Once Latin America’s richest country, Venezuela can no longer feed its people. Today, Venezuelans rummage through garbage dumps for food, an uncommon sight just a year ago. People in the countryside pick farms clean at night, stealing everything from fruits hanging on trees to pumpkins on the ground, adding to the misery of farmers hurt by shortages of seed and fertilizer. Looters target food stores. Families padlock their refrigerators. Literally…three out of four Venezuelans said they had lost an average of 19 pounds last year, according to the National Poll of Living Conditions, an annual study by social scientists.
Why the misery? The answer is simple. Socialism.
How did once prosperous Venezuela get here? Venezuela turned to socialism in 1998 when Hugo Chavez was elected president. The following year Chavez passed laws redistributing land and wealth, which he followed in 2005 with a land reform decree that would eliminate larger estates to the benefit of the poor in rural areas. In 2007 the government took control of important oil projects and kicked out two U.S. oil companies, furthering Chavez’s nationalization plans. Nationalization continued with the Bank of Venezuela and household fuels distributors and petrol stations.
The agricultural companies the government has taken over, including milk factories and distributors of fertilizer and feed, are closed or barely operating, according to economists and farm groups. “The system is created so you can’t win,” said Alberto Cudemus, who heads the national association of pig farmers. “The government thinks its survival is in communism, not in us, not with production. And that’s where they’re wrong.” The scarcity index produced by Venezuela’s central bank reached 28 per cent in January, meaning that one out of four basic products is out of stock at any given time. Sadly, thanks to socialist government driven inflation, toilet paper is now more valuable than paper money.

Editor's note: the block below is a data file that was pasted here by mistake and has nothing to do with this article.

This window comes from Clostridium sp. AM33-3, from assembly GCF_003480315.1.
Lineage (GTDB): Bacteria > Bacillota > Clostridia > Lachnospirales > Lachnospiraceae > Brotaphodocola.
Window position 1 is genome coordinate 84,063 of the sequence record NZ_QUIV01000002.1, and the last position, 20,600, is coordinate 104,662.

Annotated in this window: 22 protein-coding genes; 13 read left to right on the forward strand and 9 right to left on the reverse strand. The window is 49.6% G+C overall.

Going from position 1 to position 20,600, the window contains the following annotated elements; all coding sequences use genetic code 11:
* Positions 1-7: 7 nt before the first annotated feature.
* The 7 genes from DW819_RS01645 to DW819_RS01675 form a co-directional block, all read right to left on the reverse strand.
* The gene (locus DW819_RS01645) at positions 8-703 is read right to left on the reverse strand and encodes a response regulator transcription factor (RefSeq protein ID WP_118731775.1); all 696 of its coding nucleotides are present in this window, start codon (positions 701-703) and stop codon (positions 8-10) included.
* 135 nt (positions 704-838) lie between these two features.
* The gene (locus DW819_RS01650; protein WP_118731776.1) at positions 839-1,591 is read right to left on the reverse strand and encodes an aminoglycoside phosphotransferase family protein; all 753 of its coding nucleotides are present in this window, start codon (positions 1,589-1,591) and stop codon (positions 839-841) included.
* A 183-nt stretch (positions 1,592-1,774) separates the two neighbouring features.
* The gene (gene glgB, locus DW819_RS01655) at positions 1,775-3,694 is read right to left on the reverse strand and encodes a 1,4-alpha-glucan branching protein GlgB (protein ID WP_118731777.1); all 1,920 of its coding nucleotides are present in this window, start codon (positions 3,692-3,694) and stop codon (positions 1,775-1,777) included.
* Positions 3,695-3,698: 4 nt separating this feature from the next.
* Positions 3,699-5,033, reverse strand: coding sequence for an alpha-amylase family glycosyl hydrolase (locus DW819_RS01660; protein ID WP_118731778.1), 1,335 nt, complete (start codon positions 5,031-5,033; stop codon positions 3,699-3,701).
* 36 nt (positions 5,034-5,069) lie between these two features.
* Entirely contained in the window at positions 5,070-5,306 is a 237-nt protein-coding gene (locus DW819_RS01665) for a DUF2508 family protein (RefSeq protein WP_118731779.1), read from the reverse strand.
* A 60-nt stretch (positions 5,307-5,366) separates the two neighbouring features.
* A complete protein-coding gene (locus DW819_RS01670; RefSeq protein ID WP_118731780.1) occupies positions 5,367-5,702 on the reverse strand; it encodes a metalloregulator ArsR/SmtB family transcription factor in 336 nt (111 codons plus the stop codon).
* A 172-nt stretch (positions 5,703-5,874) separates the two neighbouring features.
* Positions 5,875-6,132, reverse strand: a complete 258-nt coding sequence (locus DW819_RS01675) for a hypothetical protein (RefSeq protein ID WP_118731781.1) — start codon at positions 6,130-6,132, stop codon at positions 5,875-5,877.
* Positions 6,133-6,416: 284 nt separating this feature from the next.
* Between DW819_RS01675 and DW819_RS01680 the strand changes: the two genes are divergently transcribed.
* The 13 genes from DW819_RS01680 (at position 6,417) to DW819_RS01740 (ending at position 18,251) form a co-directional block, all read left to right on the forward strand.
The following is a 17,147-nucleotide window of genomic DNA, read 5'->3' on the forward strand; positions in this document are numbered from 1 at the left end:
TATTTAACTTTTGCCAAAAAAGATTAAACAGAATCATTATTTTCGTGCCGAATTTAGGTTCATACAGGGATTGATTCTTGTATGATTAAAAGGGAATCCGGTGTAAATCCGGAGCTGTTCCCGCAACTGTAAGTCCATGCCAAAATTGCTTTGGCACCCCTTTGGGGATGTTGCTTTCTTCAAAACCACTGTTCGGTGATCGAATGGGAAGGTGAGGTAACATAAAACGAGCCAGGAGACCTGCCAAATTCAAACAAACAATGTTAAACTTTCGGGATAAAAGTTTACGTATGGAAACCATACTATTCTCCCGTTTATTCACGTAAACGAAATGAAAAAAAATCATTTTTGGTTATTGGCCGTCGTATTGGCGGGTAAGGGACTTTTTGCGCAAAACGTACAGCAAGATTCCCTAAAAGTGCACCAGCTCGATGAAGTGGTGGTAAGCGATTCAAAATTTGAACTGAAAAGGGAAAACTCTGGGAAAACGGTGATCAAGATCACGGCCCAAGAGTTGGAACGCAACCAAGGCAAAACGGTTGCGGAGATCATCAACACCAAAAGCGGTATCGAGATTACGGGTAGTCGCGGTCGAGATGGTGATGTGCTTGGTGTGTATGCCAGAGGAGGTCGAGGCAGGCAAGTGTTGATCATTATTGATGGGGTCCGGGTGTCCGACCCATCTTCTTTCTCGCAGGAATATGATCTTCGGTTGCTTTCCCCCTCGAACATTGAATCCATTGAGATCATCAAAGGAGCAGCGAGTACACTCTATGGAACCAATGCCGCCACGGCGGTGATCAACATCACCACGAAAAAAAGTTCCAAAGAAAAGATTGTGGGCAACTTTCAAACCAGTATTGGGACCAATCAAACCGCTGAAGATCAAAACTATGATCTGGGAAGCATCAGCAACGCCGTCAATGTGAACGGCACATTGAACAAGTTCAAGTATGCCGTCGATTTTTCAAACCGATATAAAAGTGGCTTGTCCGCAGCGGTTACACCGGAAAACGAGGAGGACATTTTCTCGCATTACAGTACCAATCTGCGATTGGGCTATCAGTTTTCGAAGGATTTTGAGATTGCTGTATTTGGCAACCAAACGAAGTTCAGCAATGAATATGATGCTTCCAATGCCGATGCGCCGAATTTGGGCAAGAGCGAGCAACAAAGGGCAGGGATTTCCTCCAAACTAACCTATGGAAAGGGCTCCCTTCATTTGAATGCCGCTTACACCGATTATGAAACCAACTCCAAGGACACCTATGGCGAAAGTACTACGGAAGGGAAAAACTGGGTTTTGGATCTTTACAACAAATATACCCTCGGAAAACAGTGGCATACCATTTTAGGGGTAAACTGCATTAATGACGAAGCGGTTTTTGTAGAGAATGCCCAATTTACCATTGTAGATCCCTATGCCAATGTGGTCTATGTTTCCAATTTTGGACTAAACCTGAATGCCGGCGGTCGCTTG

By the time of Chavez’s death in 2013, inflation had grown to 50%. Towards the end of 2014, the country entered into a recession. Present-day Venezuela is facing a tragic, humanitarian crisis and Nicolas Maduro, Chavez’s hand-picked socialist successor is continuing this tragic tradition. The heavily centralized state-run system inherited from Chavez is what is driving Maduro’s country to ruin. Ominously, Maduro has called for an election this week-end with only hand picked candidates on the ballet to re-write the Venezuelan constitution to give him more power.
So why are dictators attracted to socialism and communism? We will examine that in my next blog.
Venezuela Is Starving; Juan Forero, Wall Street Journal, May 5, 2017
Venezuela’s Failed Socialist Experiment; Ivana Iacob, Forbes Magazine, July 24, 2016
How Socialism Destroyed Venezuela; Juan Carlos Hidalgo, Cato Institute, Feb. 25, 2014